The Retrogression Spouse Trap
With the fast forward movement of EB-2 India and China priority dates, applicants are rushing to file their I-485 applications before any future retrogression occurs. In the vast majority of cases, this is indeed the prudent thing to do, particularly as the Department of State has advised that retrogression in the EB-2 India and China categories is a "distinct possibility." However, the good news of EB-2 India and China priority date advancement also contains some traps, particularly when it comes to derivative spouses who cannot file the I-485 at the same time as the primary spouse.
One relatively common scenario is where the derivative spouse is spending an extended period of time in his or her home country, either for family or work related reasons, and is unable to travel back to the US to file their I-485 with the primary spouse. While the derivative spouse remains eligible to apply for adjustment of status (i.e. file the I-485) even after the primary applicant has filed, the priority date must be current in order for the derivative spouse to file. Therefore, if priority dates retrogress after the primary applicant files and before the derivative spouse files, this could lead to inconvenience, delays, and in a worst case scenario, separation of the couple for many years. As history has shown, it is impossible to predict the movement of priority dates, and retrogression could last for many years, especially in the EB-2 India and China categories.
For example, below are three potential "trap" scenarios for derivative spouses who are unable to file the I-485 with the primary applicant :
While it is impossible to predict if / when future retrogression will occur, and how far back the dates will go, the worst case scenario envisioned above is relatively likely, given the Department of State's statements regarding future retrogression, and the fact that consular "follow to join" immigrant visa cases take a year or longer. Perhaps the one saving factor is that I-485s are currently taking approximately 4-8 months, according to the latest USCIS published processing times , reducing the likelihood of the primary applicant's I-485 approval soon after filing. However, the processing time of any individual I-485 can vary greatly, and some applications are approved much faster than the standard processing times. Therefore, it is possible that the primary applicant's I-485 could be approved before future retrogression, and before the derivative spouse can either return to the US, or "follow to join" through the consulate.
Given the risks, and particularly the potential worst case scenario of spouses being separated for several years, it is advisable for a couple in the EB-2 India or China category to file their I-485s together. If this is not possible, then the safest option in most cases would be to delay filing both spouses' I-485s until the derivative spouse returns to the US such that the couple can file together. The couple must understand, however, that this could potentially result in a delay of many years before they can file the I-485s, if their priority date retrogresses in the meantime. The final, and riskiest, option, would be to file the primary applicant's application, and carefully monitor the Visa Bulletin to see if their priority date is retrogressing. As the Department of State typically releases the Visa Bulletin 2 - 3 weeks prior to the first of the month, the couple would have 2 - 3 weeks in which the derivative spouse would have to return to the US, and prepare and file the I-485. This is a very tight timeline in which to travel back to the US and submit the I-485, and hence it is risky to rely on this option.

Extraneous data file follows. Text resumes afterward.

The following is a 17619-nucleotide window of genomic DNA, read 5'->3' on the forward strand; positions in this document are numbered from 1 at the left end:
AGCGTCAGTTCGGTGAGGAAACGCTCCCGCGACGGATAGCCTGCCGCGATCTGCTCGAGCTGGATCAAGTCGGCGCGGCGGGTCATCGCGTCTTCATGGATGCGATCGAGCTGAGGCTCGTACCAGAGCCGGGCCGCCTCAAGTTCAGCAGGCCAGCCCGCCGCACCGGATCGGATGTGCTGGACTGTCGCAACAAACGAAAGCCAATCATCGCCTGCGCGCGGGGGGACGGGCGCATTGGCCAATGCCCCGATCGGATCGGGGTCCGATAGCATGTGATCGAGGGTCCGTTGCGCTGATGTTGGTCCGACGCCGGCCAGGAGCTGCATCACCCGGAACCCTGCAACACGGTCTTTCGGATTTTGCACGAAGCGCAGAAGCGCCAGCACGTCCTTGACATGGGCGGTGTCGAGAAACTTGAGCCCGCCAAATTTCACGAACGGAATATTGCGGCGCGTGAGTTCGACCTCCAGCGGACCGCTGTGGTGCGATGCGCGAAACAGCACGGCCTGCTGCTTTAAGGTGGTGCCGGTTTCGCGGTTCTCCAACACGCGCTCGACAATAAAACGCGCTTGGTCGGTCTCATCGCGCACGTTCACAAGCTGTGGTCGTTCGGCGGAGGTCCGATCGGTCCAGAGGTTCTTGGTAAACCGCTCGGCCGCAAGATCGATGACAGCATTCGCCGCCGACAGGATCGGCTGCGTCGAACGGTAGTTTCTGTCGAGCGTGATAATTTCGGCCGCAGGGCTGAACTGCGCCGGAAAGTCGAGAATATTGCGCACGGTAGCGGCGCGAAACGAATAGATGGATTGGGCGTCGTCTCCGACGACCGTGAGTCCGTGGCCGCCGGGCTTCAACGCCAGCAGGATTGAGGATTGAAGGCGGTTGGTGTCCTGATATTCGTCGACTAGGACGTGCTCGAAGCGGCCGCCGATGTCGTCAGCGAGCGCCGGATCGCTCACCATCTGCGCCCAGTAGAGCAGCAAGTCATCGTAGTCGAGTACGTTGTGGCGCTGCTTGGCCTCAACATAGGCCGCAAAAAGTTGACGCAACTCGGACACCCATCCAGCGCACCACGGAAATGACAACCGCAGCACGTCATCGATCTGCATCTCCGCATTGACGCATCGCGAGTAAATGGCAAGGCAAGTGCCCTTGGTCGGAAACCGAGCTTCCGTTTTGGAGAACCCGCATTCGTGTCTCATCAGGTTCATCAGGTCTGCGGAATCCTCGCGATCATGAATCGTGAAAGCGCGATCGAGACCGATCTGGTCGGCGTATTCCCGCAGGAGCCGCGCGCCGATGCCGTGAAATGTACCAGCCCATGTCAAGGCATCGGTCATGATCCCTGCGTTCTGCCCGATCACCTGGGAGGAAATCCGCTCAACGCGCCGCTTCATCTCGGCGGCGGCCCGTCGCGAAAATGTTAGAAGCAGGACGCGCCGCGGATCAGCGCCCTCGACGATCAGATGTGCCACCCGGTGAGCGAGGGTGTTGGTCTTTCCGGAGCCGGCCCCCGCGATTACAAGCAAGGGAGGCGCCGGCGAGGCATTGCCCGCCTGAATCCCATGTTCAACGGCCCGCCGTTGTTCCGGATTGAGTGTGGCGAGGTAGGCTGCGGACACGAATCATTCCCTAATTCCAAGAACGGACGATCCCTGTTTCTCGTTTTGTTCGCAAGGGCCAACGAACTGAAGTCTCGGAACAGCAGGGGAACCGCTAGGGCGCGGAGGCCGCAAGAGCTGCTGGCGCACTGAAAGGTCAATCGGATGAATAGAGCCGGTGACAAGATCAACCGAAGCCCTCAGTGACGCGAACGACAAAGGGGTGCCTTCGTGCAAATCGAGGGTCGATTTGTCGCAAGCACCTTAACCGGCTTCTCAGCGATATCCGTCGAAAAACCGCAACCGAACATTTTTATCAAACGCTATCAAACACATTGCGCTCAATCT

The forward movement of EB-2 India and China priority dates has been a very positive development for a large number of applicants. In the vast majority of circumstances, it is advisable to file the I-485s as quickly as possible, so as not to miss out on this opportunity. However, it is important to consider all of the facts and circumstances of a particular applicant's and their family's case, to make sure there are no hidden traps, particularly for a derivative spouse who is outside the US.
2 The same considerations would apply to derivative children. Derivative children may also have the added risk of potentially 'aging out' due to prolonged retrogression. It is beyond the scope of this article to address "aging out" issues and the Child Status Protection Act (CSPA).
3 US Citizenship and Immigration Services website, www.uscis.gov (February 5, 2012).
Leena Snellman is a Senior Associate Lawyer at Egan LLP, a business immigration firm in Toronto. She can be reached at email@example.com.
The opinions expressed in this article do not necessarily reflect the opinion of ILW.COM.